Cuban Fury Review

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Former teen salsa champion Bruce Garrett (Frost) is now a sad-sack engineer. But his passion for dancing is re-ignited by his crush on his new boss (Jones).


Anyone familiar with Spaced will know that Nick Frost is capable of busting some serious dance moves (including, but not limited to, the Salute, the Double Pointer and the Death By Head Shot). So it’s fitting that his first big-screen solo outing puts him back on the floor. Cuban Fury, based on a drunken email Frost sent to producer Nira Park, is not the most original comedy you’ll see this year. But it’s smartly cast, peppily put together and will very likely make you feel warm, fuzzy or both.

Frost is Bruce Garrett, a tubby lathe specialist who spends his days cueing up boring slideshows in boardrooms. His secret: as a youngster, he was a twinkle-toed salsa champion, halted from becoming the next Tony Manero by an encounter with bullies who made him eat his sequins. After The World’s End, it’s another quiet, dialled-down performance from Frost, but that’s no bad thing. His innate likability is still there, but there’s sweetness and soul too. The clowning is left to Chris O’Dowd, as office sleaze Drew, a man who would shag the photocopier if someone put a blonde wig on it.

The two make a fine double act, particularly when they head to an industrial car park to partake in an angry dance-off, which incorporates somersaults, pirouettes and possibly the least surprising surprise cameo of all time. The sequence (briskly cut together by director James Griffiths) is the movie’s highlight; it’s just a shame Drew is phased out of the story before the big finish.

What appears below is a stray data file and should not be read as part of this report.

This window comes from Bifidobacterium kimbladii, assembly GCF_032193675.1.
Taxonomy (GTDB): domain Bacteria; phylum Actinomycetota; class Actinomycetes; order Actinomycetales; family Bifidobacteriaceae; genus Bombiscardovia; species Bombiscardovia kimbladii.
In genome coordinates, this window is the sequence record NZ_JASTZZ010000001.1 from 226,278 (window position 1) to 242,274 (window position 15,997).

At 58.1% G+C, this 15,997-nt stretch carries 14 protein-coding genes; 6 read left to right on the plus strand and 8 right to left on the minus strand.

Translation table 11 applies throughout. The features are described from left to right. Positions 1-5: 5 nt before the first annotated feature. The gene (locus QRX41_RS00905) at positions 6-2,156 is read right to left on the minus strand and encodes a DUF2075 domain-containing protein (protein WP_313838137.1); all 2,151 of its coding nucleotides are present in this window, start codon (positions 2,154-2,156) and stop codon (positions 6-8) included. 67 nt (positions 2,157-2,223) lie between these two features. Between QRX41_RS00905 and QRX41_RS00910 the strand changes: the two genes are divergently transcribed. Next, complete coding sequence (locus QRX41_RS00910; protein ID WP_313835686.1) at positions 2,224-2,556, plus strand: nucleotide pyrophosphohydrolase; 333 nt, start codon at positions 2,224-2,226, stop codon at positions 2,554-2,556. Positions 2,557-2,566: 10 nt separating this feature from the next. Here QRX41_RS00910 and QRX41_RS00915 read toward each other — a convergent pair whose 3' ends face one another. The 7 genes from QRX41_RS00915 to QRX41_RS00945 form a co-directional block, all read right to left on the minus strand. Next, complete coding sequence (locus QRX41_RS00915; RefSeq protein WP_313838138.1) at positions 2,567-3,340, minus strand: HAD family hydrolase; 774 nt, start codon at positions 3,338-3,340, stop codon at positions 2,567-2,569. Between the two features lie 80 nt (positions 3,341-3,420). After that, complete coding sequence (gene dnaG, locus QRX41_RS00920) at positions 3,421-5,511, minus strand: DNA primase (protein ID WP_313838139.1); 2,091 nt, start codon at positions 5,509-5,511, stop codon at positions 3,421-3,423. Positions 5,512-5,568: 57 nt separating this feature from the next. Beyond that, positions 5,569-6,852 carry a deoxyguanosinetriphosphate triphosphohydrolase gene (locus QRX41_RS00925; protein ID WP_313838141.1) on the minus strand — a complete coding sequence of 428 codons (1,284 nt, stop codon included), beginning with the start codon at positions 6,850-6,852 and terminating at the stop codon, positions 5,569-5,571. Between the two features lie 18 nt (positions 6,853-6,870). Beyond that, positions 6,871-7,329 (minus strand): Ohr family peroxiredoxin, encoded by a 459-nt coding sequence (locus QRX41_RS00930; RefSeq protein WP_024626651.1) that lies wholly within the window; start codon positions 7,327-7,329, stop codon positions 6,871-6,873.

Not all of the characters are so well drawn, however. Cuban Fury is both overstuffed and underwritten: Bruce’s second golfing buddy is superfluous, while Ian McShane isn’t given much to do in a grizzled-mentor role that basically reprises his shtick from Hot Rod. Likewise, the ever-lovable Rashida Jones, as the sparky American pursued by both Bruce and Drew, may as well be named Generica. The real standout in the support cast is Kayvan Novak (Four Lions), whose over-enthusiastic, Fanta-loving salsa-maniac, Bejan, brings down the house on multiple occasions.

It’s Frost’s show, though, and bodes well for his career away from Pegg and Wright. He can do laughs. He can do emotion. He can also — as one scene proves — do a Scarface impression that’s reason enough for a remake.

Saturday Night Fever by way of Strictly Come Dancing, Frost’s solo movie lacks the inventive madness of his Cornetto team-ups, but it’s still a heartfelt blast of fun.